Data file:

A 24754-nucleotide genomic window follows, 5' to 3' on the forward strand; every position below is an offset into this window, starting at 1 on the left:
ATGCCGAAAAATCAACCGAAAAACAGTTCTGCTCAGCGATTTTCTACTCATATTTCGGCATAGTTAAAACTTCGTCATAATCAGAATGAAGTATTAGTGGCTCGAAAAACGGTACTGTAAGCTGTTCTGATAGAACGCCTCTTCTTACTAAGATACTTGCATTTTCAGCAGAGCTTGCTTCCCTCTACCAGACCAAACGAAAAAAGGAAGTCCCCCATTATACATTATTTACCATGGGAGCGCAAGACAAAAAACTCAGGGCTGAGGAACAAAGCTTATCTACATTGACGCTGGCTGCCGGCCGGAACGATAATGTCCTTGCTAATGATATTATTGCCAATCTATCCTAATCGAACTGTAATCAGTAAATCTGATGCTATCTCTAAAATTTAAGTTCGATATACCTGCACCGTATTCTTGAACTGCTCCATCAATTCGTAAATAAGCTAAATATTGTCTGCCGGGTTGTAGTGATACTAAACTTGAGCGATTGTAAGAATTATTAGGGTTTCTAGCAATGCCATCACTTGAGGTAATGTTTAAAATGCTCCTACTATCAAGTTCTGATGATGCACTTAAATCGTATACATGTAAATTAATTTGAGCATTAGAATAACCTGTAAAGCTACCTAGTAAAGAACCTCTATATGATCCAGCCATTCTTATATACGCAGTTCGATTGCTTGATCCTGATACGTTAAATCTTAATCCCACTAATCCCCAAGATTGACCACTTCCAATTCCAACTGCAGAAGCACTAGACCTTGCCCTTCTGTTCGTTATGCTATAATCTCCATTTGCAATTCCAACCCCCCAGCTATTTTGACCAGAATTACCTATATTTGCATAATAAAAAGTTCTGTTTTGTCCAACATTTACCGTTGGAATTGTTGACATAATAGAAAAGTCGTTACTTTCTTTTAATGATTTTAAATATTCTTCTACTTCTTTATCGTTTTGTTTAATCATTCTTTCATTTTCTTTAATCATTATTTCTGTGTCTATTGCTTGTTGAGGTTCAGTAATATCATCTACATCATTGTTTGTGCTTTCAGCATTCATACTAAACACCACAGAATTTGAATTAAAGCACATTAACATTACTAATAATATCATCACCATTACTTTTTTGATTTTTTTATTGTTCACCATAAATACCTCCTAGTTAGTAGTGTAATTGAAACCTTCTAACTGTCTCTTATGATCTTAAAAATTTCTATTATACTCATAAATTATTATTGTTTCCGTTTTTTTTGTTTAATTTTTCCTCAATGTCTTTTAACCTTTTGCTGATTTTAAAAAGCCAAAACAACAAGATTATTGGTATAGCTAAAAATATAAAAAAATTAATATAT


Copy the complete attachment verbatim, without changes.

A 24754-nucleotide genomic window follows, 5' to 3' on the forward strand; every position below is an offset into this window, starting at 1 on the left:
ATGCCGAAAAATCAACCGAAAAACAGTTCTGCTCAGCGATTTTCTACTCATATTTCGGCATAGTTAAAACTTCGTCATAATCAGAATGAAGTATTAGTGGCTCGAAAAACGGTACTGTAAGCTGTTCTGATAGAACGCCTCTTCTTACTAAGATACTTGCATTTTCAGCAGAGCTTGCTTCCCTCTACCAGACCAAACGAAAAAAGGAAGTCCCCCATTATACATTATTTACCATGGGAGCGCAAGACAAAAAACTCAGGGCTGAGGAACAAAGCTTATCTACATTGACGCTGGCTGCCGGCCGGAACGATAATGTCCTTGCTAATGATATTATTGCCAATCTATCCTAATCGAACTGTAATCAGTAAATCTGATGCTATCTCTAAAATTTAAGTTCGATATACCTGCACCGTATTCTTGAACTGCTCCATCAATTCGTAAATAAGCTAAATATTGTCTGCCGGGTTGTAGTGATACTAAACTTGAGCGATTGTAAGAATTATTAGGGTTTCTAGCAATGCCATCACTTGAGGTAATGTTTAAAATGCTCCTACTATCAAGTTCTGATGATGCACTTAAATCGTATACATGTAAATTAATTTGAGCATTAGAATAACCTGTAAAGCTACCTAGTAAAGAACCTCTATATGATCCAGCCATTCTTATATACGCAGTTCGATTGCTTGATCCTGATACGTTAAATCTTAATCCCACTAATCCCCAAGATTGACCACTTCCAATTCCAACTGCAGAAGCACTAGACCTTGCCCTTCTGTTCGTTATGCTATAATCTCCATTTGCAATTCCAACCCCCCAGCTATTTTGACCAGAATTACCTATATTTGCATAATAAAAAGTTCTGTTTTGTCCAACATTTACCGTTGGAATTGTTGACATAATAGAAAAGTCGTTACTTTCTTTTAATGATTTTAAATATTCTTCTACTTCTTTATCGTTTTGTTTAATCATTCTTTCATTTTCTTTAATCATTATTTCTGTGTCTATTGCTTGTTGAGGTTCAGTAATATCATCTACATCATTGTTTGTGCTTTCAGCATTCATACTAAACACCACAGAATTTGAATTAAAGCACATTAACATTACTAATAATATCATCACCATTACTTTTTTGATTTTTTTATTGTTCACCATAAATACCTCCTAGTTAGTAGTGTAATTGAAACCTTCTAACTGTCTCTTATGATCTTAAAAATTTCTATTATACTCATAAATTATTATTGTTTCCGTTTTTTTTGTTTAATTTTTCCTCAATGTCTTTTAACCTTTTGCTGATTTTAAAAAGCCAAAACAACAAGATTATTGGTATAGCTAAAAATATAAAAAAATTAATATAT